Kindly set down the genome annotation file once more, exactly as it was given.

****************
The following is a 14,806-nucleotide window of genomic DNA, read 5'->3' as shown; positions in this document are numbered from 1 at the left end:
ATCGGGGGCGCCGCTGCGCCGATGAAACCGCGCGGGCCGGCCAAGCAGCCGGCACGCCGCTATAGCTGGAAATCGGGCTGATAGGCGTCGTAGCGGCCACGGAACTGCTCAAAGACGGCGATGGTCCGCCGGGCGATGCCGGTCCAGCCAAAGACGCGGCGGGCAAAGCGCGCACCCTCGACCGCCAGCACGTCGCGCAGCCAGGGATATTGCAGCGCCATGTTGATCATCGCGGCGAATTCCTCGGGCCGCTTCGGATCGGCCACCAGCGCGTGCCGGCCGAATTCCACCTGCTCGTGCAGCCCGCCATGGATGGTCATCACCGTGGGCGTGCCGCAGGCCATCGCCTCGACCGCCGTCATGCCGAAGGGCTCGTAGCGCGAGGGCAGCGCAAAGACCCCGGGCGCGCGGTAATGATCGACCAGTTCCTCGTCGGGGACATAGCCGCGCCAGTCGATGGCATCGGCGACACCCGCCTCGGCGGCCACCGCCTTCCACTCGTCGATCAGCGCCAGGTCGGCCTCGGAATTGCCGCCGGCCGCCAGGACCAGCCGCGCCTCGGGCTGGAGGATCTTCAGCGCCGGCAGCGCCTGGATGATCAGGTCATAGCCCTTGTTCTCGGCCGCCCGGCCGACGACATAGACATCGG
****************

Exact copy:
The following is a 14,806-nucleotide window of genomic DNA, read 5'->3' as shown; positions in this document are numbered from 1 at the left end:
ATCGGGGGCGCCGCTGCGCCGATGAAACCGCGCGGGCCGGCCAAGCAGCCGGCACGCCGCTATAGCTGGAAATCGGGCTGATAGGCGTCGTAGCGGCCACGGAACTGCTCAAAGACGGCGATGGTCCGCCGGGCGATGCCGGTCCAGCCAAAGACGCGGCGGGCAAAGCGCGCACCCTCGACCGCCAGCACGTCGCGCAGCCAGGGATATTGCAGCGCCATGTTGATCATCGCGGCGAATTCCTCGGGCCGCTTCGGATCGGCCACCAGCGCGTGCCGGCCGAATTCCACCTGCTCGTGCAGCCCGCCATGGATGGTCATCACCGTGGGCGTGCCGCAGGCCATCGCCTCGACCGCCGTCATGCCGAAGGGCTCGTAGCGCGAGGGCAGCGCAAAGACCCCGGGCGCGCGGTAATGATCGACCAGTTCCTCGTCGGGGACATAGCCGCGCCAGTCGATGGCATCGGCGACACCCGCCTCGGCGGCCACCGCCTTCCACTCGTCGATCAGCGCCAGGTCGGCCTCGGAATTGCCGCCGGCCGCCAGGACCAGCCGCGCCTCGGGCTGGAGGATCTTCAGCGCCGGCAGCGCCTGGATGATCAGGTCATAGCCCTTGTTCTCGGCCGCCCGGCCGACGACATAGACATCGG